Continental Drift Theory: NCERT Notes for UPSC Exam

By K Balaji|Updated : June 7th, 2022

Continental Drift Theory deals with the distribution of the oceans and the continents. For millions of years, all the land of Earth was joined together in a supercontinent, which is known as Pangaea. But about 200 million years ago, the land started to drift apart and broke into two pieces. These large two pieces continued to break apart into smaller continents that are seen today, and scientists called it movement ‘continental drift’.

Continental Drift Theory UPSC Notes would cover all the related facts and information related to the Continental Drift Theory. It would surely help the candidates to cover this topic in the Geography section and make their preparation rock-solid.

Table of Content

Objectives of Continental Drift Theory

  • Alfred Wegener a German meteorologist propounded his concept of continental drift in 1912. In 1922 he elaborated his concept in a book entitled ‘Die Entstehung de Kontinente and Ozeane’ which was translated into English in 1924.
  • The prime objective of Wegener for postulating his drift theory was to explain major climatic changes which have occurred in the past geological history of the earth, such as Carboniferous glaciation
  • There could be two possible explanations for the climatic changes that happened(1) If the continents stayed fixed in their locations and the climatic zones changed from one region to another (2) If the climatic zones remained stationary, and the continents drifted. Wegener agreed with the second alternative

Basic Premise of the Continental Drift Theory

  • Alfred Wegener followed the idea of three layers system of the earth -.the outer layer of ‘sial’, an intermediate layer of ‘sima’, and the lower layer of nife. According to Wegener sial was restricted to the continental masses only while the ocean crust was represented by the upper part of sima. Continents or sialic masses were floating on sima without any resistance offered by sima.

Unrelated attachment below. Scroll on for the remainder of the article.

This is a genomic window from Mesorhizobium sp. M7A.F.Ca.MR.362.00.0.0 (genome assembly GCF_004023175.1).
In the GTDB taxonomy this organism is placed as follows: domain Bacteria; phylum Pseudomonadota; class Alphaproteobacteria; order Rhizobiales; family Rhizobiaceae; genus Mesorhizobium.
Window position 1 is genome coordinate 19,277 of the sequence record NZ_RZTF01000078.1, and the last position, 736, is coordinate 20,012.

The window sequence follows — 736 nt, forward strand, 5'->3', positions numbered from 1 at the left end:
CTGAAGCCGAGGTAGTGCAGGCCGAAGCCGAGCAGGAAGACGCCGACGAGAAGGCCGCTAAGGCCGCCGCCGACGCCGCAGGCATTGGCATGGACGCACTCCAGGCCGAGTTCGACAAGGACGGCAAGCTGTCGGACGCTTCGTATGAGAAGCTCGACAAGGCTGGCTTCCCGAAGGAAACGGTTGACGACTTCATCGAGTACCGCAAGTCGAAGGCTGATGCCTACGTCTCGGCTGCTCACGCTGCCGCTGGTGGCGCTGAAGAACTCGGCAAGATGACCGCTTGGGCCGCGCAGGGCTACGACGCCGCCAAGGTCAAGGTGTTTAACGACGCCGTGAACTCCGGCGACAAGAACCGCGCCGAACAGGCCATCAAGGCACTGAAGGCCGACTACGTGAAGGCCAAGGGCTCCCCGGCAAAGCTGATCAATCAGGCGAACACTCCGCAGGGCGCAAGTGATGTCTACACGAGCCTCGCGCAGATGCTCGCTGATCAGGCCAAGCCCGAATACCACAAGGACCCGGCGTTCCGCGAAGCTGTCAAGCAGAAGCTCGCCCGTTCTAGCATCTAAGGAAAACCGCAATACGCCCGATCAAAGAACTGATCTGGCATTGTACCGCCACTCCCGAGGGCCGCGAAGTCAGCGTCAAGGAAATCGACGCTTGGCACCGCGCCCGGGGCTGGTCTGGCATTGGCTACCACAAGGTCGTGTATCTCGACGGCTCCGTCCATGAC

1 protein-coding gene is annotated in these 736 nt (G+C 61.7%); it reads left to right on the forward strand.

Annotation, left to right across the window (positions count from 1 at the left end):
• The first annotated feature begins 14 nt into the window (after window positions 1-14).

• Wegener argued that all the landmasses were united together in the form of one landmass, which he named Pangaea. Pangea was surrounded by a huge water body, which was named ‘Panthalassa’.
  • Around 200 million years ago Pangaea started splitting and broke down into two large continental masses Laurasia and Gondwanaland forming the northern and southern components respectively.
  • Later, Gondwanaland and Laurasia continued to break into several smaller landmasses and broken landmasses drifted away from each other and the present position of the continents and ocean basins became possible.

Evidence in Support of The Continental Drift Theory

The Matching of Continents (Jig-Saw-Fit)

  • The opposing coastlines of the Atlantic can be fitted together in the same manner that two cut off pieces of wood can be refitted
  • The coastlines of South America and Africa show a remarkable and unique match.
  • In 1964, Bullard created a map using a computer program to find the right fit of the Atlantic margin and it proved to be quiet.

Rocks of the Same Age across the Oceans

  • The radiometric dating methods have helped in correlating the formation of rocks present in different continents across the ocean.
  • Geological evidence shows that mountain systems of the western and eastern coastal areas of the Atlantic are similar and identical
  • The Appalachians of North America are compatible with the mountain systems of Ireland, Wales, and north-western Europe.
  • The ancient rock belts on the coast of Brazil match with those found in Western Africa.
  • The old marine deposits found on the coasts of South America and Africa belong to the Jurassic Age. This implies that the ocean never existed before that time.


  • It is a sedimentary rock made from glacier deposits.
  • The Gondwana system of sediments from India is recognized as having its counterparts in 6 different landmasses in the Southern Hemisphere.
  • Generally, the similarity of the Gondwana-type sediments shows that these landmasses had exceptionally similar origins.
  • The glacial tillite gives clear evidence for palaeoclimates and the drifting of continents.

Placer Deposits

  • The presence of abundant placer deposits of gold along the Ghana coast and the complete lack of its source rocks in the area is a phenomenal fact.
  • The gold-bearing veins are present in Brazil and it is evident that the gold deposits of Ghana in Africa are obtained from the Brazil plateau from the time when the two continents were beside each other.